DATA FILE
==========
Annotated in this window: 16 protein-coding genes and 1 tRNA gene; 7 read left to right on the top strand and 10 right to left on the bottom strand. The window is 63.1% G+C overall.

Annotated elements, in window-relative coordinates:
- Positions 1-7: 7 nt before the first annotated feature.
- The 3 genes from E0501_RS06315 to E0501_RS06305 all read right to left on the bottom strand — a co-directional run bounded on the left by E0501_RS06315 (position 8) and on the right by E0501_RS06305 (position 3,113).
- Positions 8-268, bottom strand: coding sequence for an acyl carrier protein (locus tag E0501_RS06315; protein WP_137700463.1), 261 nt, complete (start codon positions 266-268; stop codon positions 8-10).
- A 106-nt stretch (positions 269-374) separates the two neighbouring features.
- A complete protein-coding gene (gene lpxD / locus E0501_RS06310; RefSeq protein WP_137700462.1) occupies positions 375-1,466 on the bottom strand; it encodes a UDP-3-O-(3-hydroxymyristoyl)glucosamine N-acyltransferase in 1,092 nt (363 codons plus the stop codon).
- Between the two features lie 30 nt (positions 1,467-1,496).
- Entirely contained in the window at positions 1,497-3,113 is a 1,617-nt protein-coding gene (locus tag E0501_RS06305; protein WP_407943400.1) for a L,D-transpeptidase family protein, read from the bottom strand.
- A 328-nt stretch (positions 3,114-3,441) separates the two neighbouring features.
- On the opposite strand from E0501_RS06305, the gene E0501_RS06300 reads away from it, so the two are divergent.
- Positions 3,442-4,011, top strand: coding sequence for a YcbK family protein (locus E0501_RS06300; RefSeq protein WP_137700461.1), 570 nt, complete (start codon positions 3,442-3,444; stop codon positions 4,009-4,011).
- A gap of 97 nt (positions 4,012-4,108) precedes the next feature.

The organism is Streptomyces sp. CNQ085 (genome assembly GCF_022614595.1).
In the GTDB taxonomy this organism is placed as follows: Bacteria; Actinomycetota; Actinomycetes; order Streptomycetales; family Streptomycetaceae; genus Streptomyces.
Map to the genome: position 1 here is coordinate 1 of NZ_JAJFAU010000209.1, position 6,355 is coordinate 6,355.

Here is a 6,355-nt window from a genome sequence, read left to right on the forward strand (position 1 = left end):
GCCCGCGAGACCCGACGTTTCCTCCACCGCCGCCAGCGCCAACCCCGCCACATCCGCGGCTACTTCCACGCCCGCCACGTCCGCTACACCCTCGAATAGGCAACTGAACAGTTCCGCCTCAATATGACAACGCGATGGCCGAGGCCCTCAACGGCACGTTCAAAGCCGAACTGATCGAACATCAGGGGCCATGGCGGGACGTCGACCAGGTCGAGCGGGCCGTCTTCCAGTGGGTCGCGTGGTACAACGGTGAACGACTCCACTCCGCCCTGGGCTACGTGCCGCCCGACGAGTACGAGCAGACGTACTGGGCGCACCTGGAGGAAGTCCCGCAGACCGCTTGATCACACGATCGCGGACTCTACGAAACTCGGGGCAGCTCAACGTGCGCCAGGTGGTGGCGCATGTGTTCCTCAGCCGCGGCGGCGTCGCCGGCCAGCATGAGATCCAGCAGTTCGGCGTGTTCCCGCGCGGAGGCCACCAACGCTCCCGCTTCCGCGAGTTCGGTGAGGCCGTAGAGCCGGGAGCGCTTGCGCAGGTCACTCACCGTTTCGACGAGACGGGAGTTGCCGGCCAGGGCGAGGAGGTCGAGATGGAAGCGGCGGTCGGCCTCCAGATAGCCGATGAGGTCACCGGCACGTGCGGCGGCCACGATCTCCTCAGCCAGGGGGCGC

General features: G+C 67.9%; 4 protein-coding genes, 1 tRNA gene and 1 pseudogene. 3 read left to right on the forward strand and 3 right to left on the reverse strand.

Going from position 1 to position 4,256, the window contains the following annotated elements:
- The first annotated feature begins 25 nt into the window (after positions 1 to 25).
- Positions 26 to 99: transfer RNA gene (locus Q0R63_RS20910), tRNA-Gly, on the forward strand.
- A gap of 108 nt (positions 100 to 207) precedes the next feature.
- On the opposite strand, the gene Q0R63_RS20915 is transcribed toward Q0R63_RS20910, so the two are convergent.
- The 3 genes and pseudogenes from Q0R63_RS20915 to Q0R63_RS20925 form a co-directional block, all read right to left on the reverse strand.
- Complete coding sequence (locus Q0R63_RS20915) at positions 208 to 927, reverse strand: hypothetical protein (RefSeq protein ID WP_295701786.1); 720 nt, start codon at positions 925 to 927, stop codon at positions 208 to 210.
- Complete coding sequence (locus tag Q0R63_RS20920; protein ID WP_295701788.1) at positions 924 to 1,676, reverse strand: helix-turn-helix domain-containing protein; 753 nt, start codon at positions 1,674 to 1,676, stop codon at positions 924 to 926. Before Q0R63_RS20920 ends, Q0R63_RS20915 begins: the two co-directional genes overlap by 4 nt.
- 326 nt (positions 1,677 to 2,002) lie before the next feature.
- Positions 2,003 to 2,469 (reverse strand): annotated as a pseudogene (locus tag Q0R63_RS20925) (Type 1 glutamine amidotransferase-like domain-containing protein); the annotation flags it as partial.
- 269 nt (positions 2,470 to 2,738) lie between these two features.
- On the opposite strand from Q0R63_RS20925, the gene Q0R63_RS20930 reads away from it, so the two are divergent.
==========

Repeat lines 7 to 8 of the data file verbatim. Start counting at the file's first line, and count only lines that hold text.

- A complete protein-coding gene (gene lpxD / locus E0501_RS06310; RefSeq protein WP_137700462.1) occupies positions 375-1,466 on the bottom strand; it encodes a UDP-3-O-(3-hydroxymyristoyl)glucosamine N-acyltransferase in 1,092 nt (363 codons plus the stop codon).
- Between the two features lie 30 nt (positions 1,467-1,496).